Congratulations on having family in Quebec. It is an interesting and rewarding place to do research if your family is of Catholic origin. If it is not, there is less information available, but there is still a great deal to learn about your family. I do my research primarily in the LDS Family History Library in Salt Lake which has an excellent collection of records for Quebec and in on-line resources including the Drouin collection of parish records available at www.ancestry.ca
Types of Records Available
There are census records available similar to those in the U.S. for 1851-1921. The 1901 census contains exact birthdates. There are some very early (1600's) census records that name every family member. Extracted information from them is available in several formats. Some localities have additional head-of-household censuses. For further information about these census records, see Census Records on my Ontario page.
I have prepared an index to the 1851 census of Missisquoi County, Quebec which can be accessed Here. Be sure to read the introduction before searching the census index.
There is a publication called The French Canadians which uses some sources not at the library, such as city directories for the 1800's, which might help find a location to start looking for an ancestor. This information is also available in electronic format on a CD called "Canadian Genealogical Index, 1600-1900".
The most important records for Quebec are church records. As in all genealogical research, some records are missing or illegible, but as a whole, Quebec church records are excellent. All parishes were required to make two copies of their baptisms, marriages, and burials and give the 2nd copy to the civil authorities to serve as vital records. It is essential when doing Quebec research to know if a family was Catholic or Protestant so that the proper records can be search. The exact Protestant denomination is less important, though useful. Canadian census records list church affiliation.
Most Quebec records are written in French. Exceptions to this are Protestant parish records, some Irish (or other non-French) Catholic parish records, and records of most kinds that deal with the Eastern Townships. The Eastern Townships is an area just north of the U.S. border which was settled primarily by English-speaking Protestants following the British conquest of Quebec. I provide English complete translations or genealogical extracts, whichever you prefer, with photocopies of the original French-language parish records if you want them.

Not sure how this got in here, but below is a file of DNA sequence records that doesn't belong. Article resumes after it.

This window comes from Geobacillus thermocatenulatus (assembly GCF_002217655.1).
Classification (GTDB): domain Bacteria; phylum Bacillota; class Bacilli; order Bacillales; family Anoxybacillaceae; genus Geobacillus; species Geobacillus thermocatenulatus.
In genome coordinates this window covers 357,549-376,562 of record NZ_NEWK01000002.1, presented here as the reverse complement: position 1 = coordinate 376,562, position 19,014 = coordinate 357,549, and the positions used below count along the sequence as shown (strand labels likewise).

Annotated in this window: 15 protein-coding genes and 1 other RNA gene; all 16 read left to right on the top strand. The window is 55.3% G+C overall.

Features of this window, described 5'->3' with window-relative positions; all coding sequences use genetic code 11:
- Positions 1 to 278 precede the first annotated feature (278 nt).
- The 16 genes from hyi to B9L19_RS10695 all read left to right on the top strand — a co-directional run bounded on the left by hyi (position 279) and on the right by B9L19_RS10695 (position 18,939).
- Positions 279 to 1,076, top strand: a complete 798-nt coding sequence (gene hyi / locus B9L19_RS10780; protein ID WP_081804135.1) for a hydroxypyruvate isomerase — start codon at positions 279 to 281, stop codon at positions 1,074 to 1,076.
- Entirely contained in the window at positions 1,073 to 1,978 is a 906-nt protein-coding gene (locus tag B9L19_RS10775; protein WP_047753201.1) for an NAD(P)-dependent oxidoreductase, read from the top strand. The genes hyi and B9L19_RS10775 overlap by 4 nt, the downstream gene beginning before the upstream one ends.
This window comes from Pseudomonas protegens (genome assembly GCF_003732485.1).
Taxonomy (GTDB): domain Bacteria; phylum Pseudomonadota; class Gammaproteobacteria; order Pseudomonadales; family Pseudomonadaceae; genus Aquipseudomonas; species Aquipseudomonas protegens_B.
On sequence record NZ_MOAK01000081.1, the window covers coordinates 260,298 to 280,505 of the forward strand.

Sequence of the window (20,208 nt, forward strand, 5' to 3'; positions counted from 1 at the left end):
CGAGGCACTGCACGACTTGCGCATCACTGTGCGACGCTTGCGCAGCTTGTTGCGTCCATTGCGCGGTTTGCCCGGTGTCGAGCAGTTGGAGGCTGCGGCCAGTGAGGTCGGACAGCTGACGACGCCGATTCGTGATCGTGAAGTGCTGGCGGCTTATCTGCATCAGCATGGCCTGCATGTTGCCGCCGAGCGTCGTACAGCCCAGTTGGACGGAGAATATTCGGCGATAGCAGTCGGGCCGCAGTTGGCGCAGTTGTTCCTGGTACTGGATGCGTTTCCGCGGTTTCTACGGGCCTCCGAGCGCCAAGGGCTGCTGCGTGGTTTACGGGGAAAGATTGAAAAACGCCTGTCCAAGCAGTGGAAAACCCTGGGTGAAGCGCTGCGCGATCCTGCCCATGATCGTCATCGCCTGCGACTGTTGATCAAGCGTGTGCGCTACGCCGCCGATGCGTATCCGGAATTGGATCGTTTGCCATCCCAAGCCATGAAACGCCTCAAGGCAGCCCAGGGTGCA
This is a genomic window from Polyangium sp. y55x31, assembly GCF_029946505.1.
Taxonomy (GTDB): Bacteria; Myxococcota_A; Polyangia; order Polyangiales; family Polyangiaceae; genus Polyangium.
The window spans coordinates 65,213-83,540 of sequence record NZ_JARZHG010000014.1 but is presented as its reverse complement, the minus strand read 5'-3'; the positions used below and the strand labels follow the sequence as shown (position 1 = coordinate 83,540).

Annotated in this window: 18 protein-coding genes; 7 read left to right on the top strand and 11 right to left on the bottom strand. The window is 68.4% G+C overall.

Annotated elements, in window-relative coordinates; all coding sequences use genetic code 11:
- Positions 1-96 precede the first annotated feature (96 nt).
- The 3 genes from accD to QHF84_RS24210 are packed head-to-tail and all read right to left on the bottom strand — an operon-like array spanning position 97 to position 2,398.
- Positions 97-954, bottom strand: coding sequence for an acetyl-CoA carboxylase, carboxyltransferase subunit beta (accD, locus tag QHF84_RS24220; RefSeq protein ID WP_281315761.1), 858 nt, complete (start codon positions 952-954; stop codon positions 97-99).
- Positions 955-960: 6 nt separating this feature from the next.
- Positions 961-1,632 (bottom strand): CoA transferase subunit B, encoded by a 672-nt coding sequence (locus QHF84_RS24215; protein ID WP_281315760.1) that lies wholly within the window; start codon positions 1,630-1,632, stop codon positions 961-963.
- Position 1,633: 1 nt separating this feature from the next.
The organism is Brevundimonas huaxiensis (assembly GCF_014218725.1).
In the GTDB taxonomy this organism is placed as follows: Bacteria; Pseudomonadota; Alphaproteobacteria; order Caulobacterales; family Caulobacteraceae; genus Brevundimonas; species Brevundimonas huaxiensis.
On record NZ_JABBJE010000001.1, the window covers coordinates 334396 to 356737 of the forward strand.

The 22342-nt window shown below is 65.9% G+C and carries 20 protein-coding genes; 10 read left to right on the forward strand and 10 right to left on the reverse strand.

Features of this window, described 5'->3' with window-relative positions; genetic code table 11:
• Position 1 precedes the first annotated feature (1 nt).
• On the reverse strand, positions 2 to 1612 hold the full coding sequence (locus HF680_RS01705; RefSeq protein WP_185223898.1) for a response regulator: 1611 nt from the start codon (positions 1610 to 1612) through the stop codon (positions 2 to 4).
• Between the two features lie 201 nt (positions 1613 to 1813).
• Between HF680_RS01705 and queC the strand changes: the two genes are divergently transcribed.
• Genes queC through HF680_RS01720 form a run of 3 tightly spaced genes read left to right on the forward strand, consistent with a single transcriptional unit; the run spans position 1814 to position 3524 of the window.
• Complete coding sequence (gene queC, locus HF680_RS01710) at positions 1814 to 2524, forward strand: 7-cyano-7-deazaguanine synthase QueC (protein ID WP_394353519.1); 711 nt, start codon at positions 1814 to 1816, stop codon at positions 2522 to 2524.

Microfilm copies of the Quebec Catholic parish records from the beginning of record keeping in the 1600's until about 1900 are available at the Family History Library. These records have been digitized but are not yet indexed. The images are available at Family Search. The Drouin Institute also microfilmed parish records and their copies have been digitized and are now available at www.ancestry.ca. I subscribe to this web site and can now search the parish records from my home computer. The Drouin copies include records well into the 20th century
Compiled Sources and Indexes
Basic printed sources used for Quebec research include Cyprien Tanguay's Dictionnaire Généalogique Des Familles Canadiennes, which lists marriage and many (but not all) christenings and deaths from parish records to about 1780 (but these volumes are known to contain errors, so original records should also be consulted) and Rene Jette's Dictionnaire genealogique des familles du Quebec, an excellent book published in 1983 which lists marriages, births and deaths to 1730 using parish records, census records, notarial records, and others. Jette sometimes lists several generations of a family back in France, also.
Protestant records do not begin until after the conquest of Quebec in 1760. Though Protestant clergymen were required to make duplicate records, many records are still missing. Records begin later and are generally less well indexed and more difficult to search, and usually lack the information on parents found in Catholic marriage records. In spite of these drawbacks, there are still many church records available on Protestant families. Many of the Protestant records are included in the Drouin Institute records available at www.ancestry.ca
Compiled Sources and Indexes
A few printed extracts of Protestant records are available. These are mainly for the Eastern Townships area of Quebec. New compilations appear regularly either in book form or on the internet, though there is much less information available on the internet for Quebec than for the U.S.
Since the Loiselle and the Drouin marriage indexes to Catholic marriages are the only indexes to all of Quebec, it is usually necessary to know the name of a Catholic couple who were married in Quebec or to know a location where your ancestors lived to begin research. I am willing to search U.S. records which might lead to a location in Quebec for your immigrant ancestor or the name of his or her parents (marriage records, death records, county histories, naturalization records, etc.) if you have not already done so. It is usually best to glean all possible information from U.S. records before attempting to make the jump over the border into Quebec.
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